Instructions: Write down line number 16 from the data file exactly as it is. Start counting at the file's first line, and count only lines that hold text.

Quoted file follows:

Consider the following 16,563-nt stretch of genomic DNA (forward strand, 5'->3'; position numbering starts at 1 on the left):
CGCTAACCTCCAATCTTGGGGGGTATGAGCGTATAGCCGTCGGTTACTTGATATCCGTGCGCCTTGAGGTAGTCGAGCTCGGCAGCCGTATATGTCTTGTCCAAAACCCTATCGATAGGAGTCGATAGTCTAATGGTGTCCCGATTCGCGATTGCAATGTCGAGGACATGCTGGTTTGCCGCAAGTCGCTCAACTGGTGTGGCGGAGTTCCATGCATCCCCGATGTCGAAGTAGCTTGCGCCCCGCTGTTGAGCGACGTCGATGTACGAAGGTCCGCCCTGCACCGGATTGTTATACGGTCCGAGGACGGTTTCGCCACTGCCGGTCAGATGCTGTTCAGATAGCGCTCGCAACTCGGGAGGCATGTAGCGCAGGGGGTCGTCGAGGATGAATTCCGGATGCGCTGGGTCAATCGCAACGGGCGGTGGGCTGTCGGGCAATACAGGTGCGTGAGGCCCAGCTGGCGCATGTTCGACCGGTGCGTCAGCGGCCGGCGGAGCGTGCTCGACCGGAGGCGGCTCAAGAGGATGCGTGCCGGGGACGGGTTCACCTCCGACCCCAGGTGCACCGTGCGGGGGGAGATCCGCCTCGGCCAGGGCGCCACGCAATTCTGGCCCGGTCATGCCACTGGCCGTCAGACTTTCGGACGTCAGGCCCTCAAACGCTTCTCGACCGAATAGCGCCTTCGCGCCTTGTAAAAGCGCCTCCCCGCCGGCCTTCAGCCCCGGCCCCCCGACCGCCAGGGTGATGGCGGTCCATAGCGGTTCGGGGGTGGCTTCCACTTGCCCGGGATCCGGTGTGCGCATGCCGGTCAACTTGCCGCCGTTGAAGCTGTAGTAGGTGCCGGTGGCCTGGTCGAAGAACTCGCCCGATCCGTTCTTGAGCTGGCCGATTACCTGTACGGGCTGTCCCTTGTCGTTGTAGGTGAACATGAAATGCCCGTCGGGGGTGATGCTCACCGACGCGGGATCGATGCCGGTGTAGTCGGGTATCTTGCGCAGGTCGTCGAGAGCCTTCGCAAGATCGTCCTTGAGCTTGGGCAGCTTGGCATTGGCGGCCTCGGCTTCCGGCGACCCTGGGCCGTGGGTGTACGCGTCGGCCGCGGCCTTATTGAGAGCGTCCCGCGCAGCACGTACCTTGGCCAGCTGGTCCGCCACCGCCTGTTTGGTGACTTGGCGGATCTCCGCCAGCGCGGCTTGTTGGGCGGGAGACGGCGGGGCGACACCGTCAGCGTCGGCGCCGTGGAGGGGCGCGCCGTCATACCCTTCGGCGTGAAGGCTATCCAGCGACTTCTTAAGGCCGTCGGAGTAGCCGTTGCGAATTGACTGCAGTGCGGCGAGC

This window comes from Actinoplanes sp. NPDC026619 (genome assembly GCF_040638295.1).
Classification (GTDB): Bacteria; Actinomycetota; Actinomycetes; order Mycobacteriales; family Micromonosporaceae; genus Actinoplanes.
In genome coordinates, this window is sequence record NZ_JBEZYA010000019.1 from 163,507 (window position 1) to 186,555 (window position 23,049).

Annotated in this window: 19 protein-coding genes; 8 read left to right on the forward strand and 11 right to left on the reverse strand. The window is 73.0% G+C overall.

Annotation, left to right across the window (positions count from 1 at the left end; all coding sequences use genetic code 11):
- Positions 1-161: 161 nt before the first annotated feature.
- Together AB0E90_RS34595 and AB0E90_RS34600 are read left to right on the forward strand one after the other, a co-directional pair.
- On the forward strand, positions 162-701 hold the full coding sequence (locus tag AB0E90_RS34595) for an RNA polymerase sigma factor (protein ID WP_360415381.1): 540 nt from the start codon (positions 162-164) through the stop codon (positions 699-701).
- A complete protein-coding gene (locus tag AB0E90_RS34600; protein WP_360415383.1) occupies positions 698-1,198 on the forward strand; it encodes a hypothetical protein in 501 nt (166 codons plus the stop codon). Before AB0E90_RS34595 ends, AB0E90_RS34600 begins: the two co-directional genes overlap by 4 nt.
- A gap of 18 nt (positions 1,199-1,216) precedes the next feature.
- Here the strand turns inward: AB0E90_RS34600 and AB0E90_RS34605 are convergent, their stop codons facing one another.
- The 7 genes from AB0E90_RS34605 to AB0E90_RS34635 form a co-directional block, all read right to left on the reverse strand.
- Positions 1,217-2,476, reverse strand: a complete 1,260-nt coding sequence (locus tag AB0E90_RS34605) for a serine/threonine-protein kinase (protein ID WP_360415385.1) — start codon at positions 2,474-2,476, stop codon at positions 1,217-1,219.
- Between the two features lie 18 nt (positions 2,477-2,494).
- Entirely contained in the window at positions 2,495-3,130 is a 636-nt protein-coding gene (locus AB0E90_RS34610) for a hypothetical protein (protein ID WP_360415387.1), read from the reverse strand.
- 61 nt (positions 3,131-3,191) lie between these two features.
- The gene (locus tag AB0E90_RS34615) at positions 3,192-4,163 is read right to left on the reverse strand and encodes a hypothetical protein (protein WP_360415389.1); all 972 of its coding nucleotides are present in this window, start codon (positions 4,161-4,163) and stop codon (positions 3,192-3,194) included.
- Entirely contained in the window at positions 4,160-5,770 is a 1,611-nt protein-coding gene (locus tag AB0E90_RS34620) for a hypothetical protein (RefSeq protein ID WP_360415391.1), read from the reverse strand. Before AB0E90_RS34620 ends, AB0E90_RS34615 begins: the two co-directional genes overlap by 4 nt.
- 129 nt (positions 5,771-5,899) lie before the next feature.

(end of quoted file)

- Between the two features lie 18 nt (positions 2,477-2,494).